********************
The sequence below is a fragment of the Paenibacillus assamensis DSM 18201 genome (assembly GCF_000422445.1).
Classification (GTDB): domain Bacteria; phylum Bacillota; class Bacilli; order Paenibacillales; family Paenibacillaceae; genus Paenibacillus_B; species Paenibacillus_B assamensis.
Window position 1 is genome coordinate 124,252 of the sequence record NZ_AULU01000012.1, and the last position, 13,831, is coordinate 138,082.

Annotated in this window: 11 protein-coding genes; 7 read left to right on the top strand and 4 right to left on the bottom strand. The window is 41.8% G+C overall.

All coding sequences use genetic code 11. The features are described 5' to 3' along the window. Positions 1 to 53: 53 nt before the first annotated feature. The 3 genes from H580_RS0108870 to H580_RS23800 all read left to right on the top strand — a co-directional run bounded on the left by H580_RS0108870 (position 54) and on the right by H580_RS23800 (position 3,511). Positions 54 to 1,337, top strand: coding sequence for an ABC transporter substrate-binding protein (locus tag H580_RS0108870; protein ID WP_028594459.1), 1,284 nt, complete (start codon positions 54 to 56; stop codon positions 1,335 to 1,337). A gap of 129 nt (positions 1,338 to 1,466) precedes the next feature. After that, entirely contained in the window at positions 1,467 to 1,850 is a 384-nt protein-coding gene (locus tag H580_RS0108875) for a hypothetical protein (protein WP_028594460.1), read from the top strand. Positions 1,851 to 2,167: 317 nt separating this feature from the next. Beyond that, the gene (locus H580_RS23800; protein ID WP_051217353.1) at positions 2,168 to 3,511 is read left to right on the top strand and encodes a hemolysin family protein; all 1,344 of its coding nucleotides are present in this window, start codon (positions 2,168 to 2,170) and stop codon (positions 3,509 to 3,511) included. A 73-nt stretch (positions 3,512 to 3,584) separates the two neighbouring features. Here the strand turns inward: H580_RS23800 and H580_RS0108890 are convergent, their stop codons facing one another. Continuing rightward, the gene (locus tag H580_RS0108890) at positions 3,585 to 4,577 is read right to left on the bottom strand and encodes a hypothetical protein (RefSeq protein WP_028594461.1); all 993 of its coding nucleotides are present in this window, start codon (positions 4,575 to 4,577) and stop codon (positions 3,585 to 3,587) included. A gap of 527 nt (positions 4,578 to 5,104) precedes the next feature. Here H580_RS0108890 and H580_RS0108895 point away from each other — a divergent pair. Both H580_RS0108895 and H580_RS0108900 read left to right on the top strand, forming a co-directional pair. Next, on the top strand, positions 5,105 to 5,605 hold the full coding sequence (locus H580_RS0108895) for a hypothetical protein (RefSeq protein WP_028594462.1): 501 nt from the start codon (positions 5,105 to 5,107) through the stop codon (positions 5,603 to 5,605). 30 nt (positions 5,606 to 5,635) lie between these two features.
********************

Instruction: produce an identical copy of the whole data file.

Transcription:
The sequence below is a fragment of the Paenibacillus assamensis DSM 18201 genome (assembly GCF_000422445.1).
Classification (GTDB): domain Bacteria; phylum Bacillota; class Bacilli; order Paenibacillales; family Paenibacillaceae; genus Paenibacillus_B; species Paenibacillus_B assamensis.
Window position 1 is genome coordinate 124,252 of the sequence record NZ_AULU01000012.1, and the last position, 13,831, is coordinate 138,082.

Annotated in this window: 11 protein-coding genes; 7 read left to right on the top strand and 4 right to left on the bottom strand. The window is 41.8% G+C overall.

All coding sequences use genetic code 11. The features are described 5' to 3' along the window. Positions 1 to 53: 53 nt before the first annotated feature. The 3 genes from H580_RS0108870 to H580_RS23800 all read left to right on the top strand — a co-directional run bounded on the left by H580_RS0108870 (position 54) and on the right by H580_RS23800 (position 3,511). Positions 54 to 1,337, top strand: coding sequence for an ABC transporter substrate-binding protein (locus tag H580_RS0108870; protein ID WP_028594459.1), 1,284 nt, complete (start codon positions 54 to 56; stop codon positions 1,335 to 1,337). A gap of 129 nt (positions 1,338 to 1,466) precedes the next feature. After that, entirely contained in the window at positions 1,467 to 1,850 is a 384-nt protein-coding gene (locus tag H580_RS0108875) for a hypothetical protein (protein WP_028594460.1), read from the top strand. Positions 1,851 to 2,167: 317 nt separating this feature from the next. Beyond that, the gene (locus H580_RS23800; protein ID WP_051217353.1) at positions 2,168 to 3,511 is read left to right on the top strand and encodes a hemolysin family protein; all 1,344 of its coding nucleotides are present in this window, start codon (positions 2,168 to 2,170) and stop codon (positions 3,509 to 3,511) included. A 73-nt stretch (positions 3,512 to 3,584) separates the two neighbouring features. Here the strand turns inward: H580_RS23800 and H580_RS0108890 are convergent, their stop codons facing one another. Continuing rightward, the gene (locus tag H580_RS0108890) at positions 3,585 to 4,577 is read right to left on the bottom strand and encodes a hypothetical protein (RefSeq protein WP_028594461.1); all 993 of its coding nucleotides are present in this window, start codon (positions 4,575 to 4,577) and stop codon (positions 3,585 to 3,587) included. A gap of 527 nt (positions 4,578 to 5,104) precedes the next feature. Here H580_RS0108890 and H580_RS0108895 point away from each other — a divergent pair. Both H580_RS0108895 and H580_RS0108900 read left to right on the top strand, forming a co-directional pair. Next, on the top strand, positions 5,105 to 5,605 hold the full coding sequence (locus H580_RS0108895) for a hypothetical protein (RefSeq protein WP_028594462.1): 501 nt from the start codon (positions 5,105 to 5,107) through the stop codon (positions 5,603 to 5,605). 30 nt (positions 5,606 to 5,635) lie between these two features.